Poulton-le-Fylde Historical & Civic Society

APRIL 2024



Poulton - the town by the pool - is situated in the North West of England in the county of Lancashire.  The name is derived from the River Wyre, situated at the bottom of the Breck at Skippool.   In 1842 'le-Fylde' was added to the name when the Penny Post began, to stop local post mistakenly being sent north to another village called Poulton - later to become Poulton-le-Sands; it is now part of Morecambe.


THE CARLETON ELK    click here

An exciting discovery in July 1970 gave Poulton-le-Fylde international fame - an almost complete skeleton of a 13,500 year old elk was found as foundations were being dug for a new  house on Blackpool Old Road, Carleton. What made the find so  important was the discovery of hunting barbs embedded in the leg  bones - indicating that human hunters had lived in this area around 12,500 BC. This is the earliest evidence yet found for man  living this far north, in the days when Britain was part  of the continent of Europe and it would have been possible to walk from Poulton  to the Ural Mountains in Russia.

Many of the field names in the area where the elk was found conyain the words marsh or mere, indicating the type of land.   It is assumed the elk was injured by barbs and managed to find some high land where he finally perished.

The land where the elk was found was next to the home of the Scholey family and it was Mr Scholey who found the remains late one Friday afternoon in August 1970.






Although a small Roman fortlet existed and has been excavated in Kirkham about 15 miles from Poulton, there is no definite evidence that the Romans made any effort to develop the area nearer the coast. For centuries the land of the Fylde coast was marsh, stagnant peat moss and sand dunes with only a meagre population, and very inhospitable to the traveller.  In his 'Geography', Ptolemy of Alexandria mentions a 'Portus Setantiorum' and one of several possible positions for this long lost site lies in the waters of the Lune Estuary off Fleetwood.  However David Shotter, in his recent book 'Romans  and Britons in Northwest England'  says  "we should  bear in mind that the Setantii may have lived  in Southern Cumbria and the Portus Setantiorum may be an elusive site near the Southern end of Lake Windermere."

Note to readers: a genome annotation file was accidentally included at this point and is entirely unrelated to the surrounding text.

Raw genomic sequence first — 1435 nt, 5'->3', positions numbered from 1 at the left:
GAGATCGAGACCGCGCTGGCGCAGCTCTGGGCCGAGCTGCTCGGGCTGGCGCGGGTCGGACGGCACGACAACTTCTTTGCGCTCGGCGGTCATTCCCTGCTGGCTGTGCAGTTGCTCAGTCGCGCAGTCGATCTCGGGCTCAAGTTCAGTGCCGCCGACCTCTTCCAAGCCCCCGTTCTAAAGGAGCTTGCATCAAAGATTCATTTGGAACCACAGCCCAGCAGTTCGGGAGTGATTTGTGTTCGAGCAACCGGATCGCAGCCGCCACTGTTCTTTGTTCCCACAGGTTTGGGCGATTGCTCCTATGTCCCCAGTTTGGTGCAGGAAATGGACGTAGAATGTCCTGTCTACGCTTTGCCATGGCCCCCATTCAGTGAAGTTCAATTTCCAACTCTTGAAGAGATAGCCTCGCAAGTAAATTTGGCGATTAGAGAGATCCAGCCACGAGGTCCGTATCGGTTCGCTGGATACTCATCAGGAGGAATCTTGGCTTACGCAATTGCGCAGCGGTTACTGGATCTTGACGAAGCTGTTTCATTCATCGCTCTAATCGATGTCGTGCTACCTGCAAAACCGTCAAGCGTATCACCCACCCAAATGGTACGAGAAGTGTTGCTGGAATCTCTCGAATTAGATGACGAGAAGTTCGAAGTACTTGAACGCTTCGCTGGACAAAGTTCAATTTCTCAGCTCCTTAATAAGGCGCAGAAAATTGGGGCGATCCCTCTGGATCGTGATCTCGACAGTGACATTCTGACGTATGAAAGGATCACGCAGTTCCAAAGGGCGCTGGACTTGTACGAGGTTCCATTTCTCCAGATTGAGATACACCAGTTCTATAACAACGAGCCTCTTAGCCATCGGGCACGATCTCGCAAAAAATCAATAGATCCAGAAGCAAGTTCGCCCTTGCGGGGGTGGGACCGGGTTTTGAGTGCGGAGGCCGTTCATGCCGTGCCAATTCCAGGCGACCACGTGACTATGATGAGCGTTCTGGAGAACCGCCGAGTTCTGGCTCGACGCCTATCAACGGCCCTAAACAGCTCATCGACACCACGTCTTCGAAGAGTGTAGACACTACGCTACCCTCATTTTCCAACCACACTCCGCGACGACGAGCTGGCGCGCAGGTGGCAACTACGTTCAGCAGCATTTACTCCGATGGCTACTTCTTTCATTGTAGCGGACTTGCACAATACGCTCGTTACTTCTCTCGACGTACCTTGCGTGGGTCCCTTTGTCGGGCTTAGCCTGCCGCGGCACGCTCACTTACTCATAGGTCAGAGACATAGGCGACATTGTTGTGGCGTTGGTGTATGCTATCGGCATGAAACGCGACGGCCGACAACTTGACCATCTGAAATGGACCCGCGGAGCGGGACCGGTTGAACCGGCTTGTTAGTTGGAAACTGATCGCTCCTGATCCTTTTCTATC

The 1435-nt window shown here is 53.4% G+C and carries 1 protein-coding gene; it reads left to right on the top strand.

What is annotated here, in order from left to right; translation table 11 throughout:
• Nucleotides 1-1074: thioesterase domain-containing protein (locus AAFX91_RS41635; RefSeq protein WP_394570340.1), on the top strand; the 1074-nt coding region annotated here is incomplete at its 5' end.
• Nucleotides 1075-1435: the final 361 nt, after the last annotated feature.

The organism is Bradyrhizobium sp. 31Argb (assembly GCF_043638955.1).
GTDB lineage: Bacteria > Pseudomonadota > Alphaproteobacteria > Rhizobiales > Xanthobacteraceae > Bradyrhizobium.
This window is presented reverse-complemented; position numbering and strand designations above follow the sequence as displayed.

In March 2008 United Utilities began work on a new pipe line contract on grazing land near Garstang Road East. As is the case with any large scheme, an archaeologist was present on site when the work was begun and it soon became clear that a significant discovery had been made.

The remains of two roundhouses thought to date back to the second century AD were discovered. A small amount of black burnished ware pottery was found which helps to date the round house.

The remains of the main roundhouse to be excavated, which the team believe would have been a dwelling house, included an outside drainage gulley, holes for the timber wall supports, some cobbles and a storage pit. A larger pit, found with large stones in it would have been a hearth.






Also discovered are signs of a further roundhouse a few metres away, suggesting this could have been the site of an early settlement.  There is also evidence of medieval ridge and furrow ploughing.

Finds like this are very rare in Lancashire, and especially in this area. To date only two similar roundhouses have been found in Lancashire - one outside Lancaster and one near Lathom.












This skeleton of an elk, found in Carleton,  dates from 13500 years ago and is on display in the Discovery section in the Harris Museum & Art Gallery Preston




Poulton Prehistory      Domesday to Market Town       The great fire to modern times       Then & Now

Poulton Prehistory       Domesday to Market Town       The great fire to modern times       Then & Now